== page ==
Food & Dining
Smith College Dining Services is committed to incorporating sustainable practices in its day-to-day operations and future goals, particularly in purchasing, recycling and waste management. As a department that interacts with most of the student body on a daily basis, Dining Services works to set a good example through sustainable initiatives and promotes ongoing educational collaboration with students in the hope that they will understand and value sustainable practices when they leave Smith College.
In the United States, ingredients for an average meal travel 1,500 miles. Transporting foods from other states and countries means trucks or planes haul the products for hundreds or even thousands of miles. To keep food fresh in transit and on the shelf, more packaging is needed, which adds to our landfills, and trucks must be refrigerated, which uses more fuel. By the time the food reaches the table, many nutrients have been lost, and little taste remains.
Smith Dining Services strives to buy locally grown products whenever possible, providing the best dining experience for students while encouraging sustainable practices. Many local farms raise crops without heavy use of pesticides and provide a better life for livestock. Buying locally supports the local economy and helps keep small family farms in business, thus preserving openspace and some of the best soil in the world.
Several years ago, Smith Dining Services joined CISA (Community in Support of Agriculture), a national organization that supports collaboration of local farmers with local institutions and restaurants. As a member, the college helps broaden support for local farmers and increase Smith's awareness of the importance of buying locally. A few of the ways that Smith buys locally:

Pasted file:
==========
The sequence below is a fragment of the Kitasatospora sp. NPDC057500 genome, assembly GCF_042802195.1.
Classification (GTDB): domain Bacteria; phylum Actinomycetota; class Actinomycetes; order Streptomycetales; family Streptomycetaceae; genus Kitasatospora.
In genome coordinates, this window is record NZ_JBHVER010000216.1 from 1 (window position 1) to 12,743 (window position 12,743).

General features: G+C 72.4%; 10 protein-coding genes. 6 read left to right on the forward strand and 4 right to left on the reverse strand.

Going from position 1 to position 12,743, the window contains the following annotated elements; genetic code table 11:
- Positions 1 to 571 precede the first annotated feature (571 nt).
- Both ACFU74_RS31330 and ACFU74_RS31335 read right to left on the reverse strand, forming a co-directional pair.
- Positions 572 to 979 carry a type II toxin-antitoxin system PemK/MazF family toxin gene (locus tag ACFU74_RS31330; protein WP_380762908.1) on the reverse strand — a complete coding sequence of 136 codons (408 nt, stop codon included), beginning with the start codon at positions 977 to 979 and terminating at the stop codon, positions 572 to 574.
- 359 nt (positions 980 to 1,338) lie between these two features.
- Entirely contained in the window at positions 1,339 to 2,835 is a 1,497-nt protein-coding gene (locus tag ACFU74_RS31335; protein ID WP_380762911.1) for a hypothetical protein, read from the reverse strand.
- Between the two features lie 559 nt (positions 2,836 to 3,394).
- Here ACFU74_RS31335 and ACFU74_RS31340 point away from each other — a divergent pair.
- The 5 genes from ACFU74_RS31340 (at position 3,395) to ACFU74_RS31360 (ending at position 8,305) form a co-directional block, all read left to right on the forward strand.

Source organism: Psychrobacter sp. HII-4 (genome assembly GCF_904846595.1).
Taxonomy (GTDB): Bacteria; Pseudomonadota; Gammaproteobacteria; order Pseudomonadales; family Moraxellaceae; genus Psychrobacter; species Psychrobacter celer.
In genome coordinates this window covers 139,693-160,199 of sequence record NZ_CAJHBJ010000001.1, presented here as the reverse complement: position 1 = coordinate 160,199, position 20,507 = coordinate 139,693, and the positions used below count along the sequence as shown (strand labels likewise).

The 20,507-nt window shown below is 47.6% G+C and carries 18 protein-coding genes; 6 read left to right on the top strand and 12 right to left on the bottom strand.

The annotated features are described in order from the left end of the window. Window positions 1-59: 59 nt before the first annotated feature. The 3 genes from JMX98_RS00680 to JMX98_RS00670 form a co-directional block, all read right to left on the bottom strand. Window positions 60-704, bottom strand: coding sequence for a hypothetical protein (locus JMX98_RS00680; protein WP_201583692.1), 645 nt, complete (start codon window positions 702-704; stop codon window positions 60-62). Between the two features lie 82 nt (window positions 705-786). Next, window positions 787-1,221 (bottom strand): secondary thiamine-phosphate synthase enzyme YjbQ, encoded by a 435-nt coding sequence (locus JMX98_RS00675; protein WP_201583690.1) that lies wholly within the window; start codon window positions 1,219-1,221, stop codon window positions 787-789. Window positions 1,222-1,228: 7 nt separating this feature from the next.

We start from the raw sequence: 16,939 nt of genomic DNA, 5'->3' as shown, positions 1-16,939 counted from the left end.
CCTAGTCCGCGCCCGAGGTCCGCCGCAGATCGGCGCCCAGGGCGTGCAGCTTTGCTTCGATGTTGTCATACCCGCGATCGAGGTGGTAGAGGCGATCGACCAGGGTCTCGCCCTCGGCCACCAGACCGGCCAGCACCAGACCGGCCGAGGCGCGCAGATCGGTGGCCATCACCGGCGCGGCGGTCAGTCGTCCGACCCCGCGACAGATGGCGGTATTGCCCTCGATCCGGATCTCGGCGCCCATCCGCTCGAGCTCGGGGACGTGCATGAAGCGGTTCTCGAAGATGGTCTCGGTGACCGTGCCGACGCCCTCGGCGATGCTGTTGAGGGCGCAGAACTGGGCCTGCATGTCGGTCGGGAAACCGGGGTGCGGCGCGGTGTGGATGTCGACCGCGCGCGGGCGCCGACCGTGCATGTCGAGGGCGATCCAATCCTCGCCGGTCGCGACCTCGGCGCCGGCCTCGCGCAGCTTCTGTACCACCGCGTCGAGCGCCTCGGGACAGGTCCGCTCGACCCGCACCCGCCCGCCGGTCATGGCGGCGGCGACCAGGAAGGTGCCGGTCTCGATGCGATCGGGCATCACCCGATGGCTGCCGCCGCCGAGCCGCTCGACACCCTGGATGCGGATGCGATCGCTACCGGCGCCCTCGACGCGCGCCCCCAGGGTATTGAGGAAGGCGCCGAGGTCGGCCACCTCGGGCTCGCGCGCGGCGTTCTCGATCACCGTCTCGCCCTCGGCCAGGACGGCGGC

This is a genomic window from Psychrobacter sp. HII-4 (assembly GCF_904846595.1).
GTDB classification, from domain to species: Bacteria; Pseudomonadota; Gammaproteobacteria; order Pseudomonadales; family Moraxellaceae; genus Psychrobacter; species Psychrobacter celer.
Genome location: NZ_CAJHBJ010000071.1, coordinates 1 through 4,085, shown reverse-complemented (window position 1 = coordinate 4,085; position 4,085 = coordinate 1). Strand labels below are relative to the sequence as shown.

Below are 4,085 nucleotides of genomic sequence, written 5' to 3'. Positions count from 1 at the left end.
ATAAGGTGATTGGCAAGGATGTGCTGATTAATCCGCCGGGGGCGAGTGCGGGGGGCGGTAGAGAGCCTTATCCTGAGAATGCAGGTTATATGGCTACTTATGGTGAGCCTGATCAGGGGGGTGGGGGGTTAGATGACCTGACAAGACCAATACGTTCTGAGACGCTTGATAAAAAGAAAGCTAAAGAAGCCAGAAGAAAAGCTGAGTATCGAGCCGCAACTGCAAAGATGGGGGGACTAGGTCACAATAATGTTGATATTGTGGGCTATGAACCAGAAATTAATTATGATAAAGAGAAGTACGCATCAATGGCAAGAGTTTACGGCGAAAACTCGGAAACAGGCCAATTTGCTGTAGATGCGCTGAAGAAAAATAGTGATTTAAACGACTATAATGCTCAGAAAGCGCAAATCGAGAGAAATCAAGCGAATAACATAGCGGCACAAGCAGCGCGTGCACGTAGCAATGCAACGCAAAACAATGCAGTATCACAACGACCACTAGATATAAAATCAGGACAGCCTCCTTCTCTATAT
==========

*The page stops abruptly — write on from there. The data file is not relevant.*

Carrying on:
- For Spring 2010, Smith is purchasing cage-free shell eggs.
- Fair trade/organic/kosher coffee has been used for the past seven years in student dining locations and is purchased from Indigo Coffee Company, based in nearby Florence, MA.
- Dairy products come from Guida Dairy, a family-owned and operated business in nearby New Britain, CT. All milk products come from cows that do not receive artificial growth hormones.
- Local, seasonal produce comes from local farmers as much as possible, given the quantities we must obtain. The majority of local produce comes from Outlook Farm in Westhampton, MA, where Dining Services has been purchasing apples for the past 60 years. What Outlook Farm cannot provide at their farm, they purchase from other local farmers and deliver to Smith twice weekly.
- The Five College food service directors meet monthly to discuss ways to incorporate sustainable practices into their daily operations and explore new ways to work together in purchasing more locally grown products.
- Black River Produce, located in Southern Vermont, is our other source for produce. They provide a list of current, locally grown products and note on their delivery invoices what is locally grown.
- In 2008-09, Dining Services began purchasing local honey for dining rooms from Apex Orchards in Shelburne Falls, MA.
Dining Services lists farms and the local produce offered on a link at the Dining Services menu Web site, which is updated weekly.